"Printing" our own parts!



Thank you all for replies. My etchings are very small and detailed and I don't own a laser printer. So, that method is not really for me. And as I already have all the photo-based etchign chemicals, I don't think I'll invest more funds in a new way of etching.
The darkroom part is not all that bad as the photoresist is not all that sensitive to indoor lights. But the process as a whole is a bit painful. And since I also do relief (2-sided etching), that complicates things a bit.
I used to send my drawings to a printing service which would print them out for me on a photo typesetter. That produces a 3600dpi black on clear photomask.
I have recently been successful in directly printing my photomasks using my Alps printer. I use laser transparency and I run 2 passes of black ink (one relabeled as magenta to overlap any seams in the bands). I get pretty good results on most of my masks. They are quite fragile (as the wax ink can be easily damaged) but it works and in most cases as I only have to make one set of etchings. And I no longer have to wait for the printouts.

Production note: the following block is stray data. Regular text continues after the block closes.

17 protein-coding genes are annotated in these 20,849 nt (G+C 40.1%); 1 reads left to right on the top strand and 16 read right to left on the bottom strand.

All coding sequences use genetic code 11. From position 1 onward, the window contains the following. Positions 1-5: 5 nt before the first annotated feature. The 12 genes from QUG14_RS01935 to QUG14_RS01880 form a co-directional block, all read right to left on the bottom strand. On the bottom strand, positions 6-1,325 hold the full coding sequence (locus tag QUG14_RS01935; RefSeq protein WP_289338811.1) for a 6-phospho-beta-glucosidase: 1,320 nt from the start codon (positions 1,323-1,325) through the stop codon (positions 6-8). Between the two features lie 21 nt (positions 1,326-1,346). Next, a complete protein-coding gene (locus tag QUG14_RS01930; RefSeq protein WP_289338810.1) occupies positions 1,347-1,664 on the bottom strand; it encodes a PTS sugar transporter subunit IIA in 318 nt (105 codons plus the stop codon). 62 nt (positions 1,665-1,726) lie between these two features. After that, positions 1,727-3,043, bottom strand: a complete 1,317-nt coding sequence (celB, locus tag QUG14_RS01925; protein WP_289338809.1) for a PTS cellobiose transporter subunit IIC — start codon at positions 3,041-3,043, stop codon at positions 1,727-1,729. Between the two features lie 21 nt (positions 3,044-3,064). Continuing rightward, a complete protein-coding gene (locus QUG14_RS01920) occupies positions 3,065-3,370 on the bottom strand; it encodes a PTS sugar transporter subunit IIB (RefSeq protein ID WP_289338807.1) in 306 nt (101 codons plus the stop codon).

Ideally I would love to just send my drawings to some outfit and few weeks later receive the reasonably priced etched parts.
Peteski
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I've used printapart to make some very small scale figures. They're nice folks and very helpful. The process is still very expensive, though, and making the 3D originals in software is not easy. The devil is in the details, and not only do you have to create a 3D design, you have to make sure that it's printable, which means making sure that there are no holes in the resulting STL file, for example.
Here are my test figures:
http://149.142.139.138/web/pub/Figures/350-2500figures.jpg
The largest ones are in 1/350 scale, followed by 1/700, 1/1000 and just barely visible, 1/2500 scale. The markings on the left side of the screen are mm.
The plastic is very brittle. This was only a test, so the figure design and choice of a base are not ideal for casting, but I was able to make a mold.
As can be seen on the figures, there's some grain to the plastic (basically, it's the 3D printer's resolution). I cut down the number of polygons on the original 3D file, and even though you can't see it well on these figures, some facial detail was duplicated.
Another company to consider is: http://www.best-cast.com/
They also make RTV molds of the printed parts. I haven't tried them because their new customer sign-up doesn't work at all for me.
Frank
--
Frank Henriquez Programmer/Analyst Jules Stein Eye Institute, UCLA
snipped-for-privacy@ucla.edu http://frank.bol.ucla.edu/index.htm
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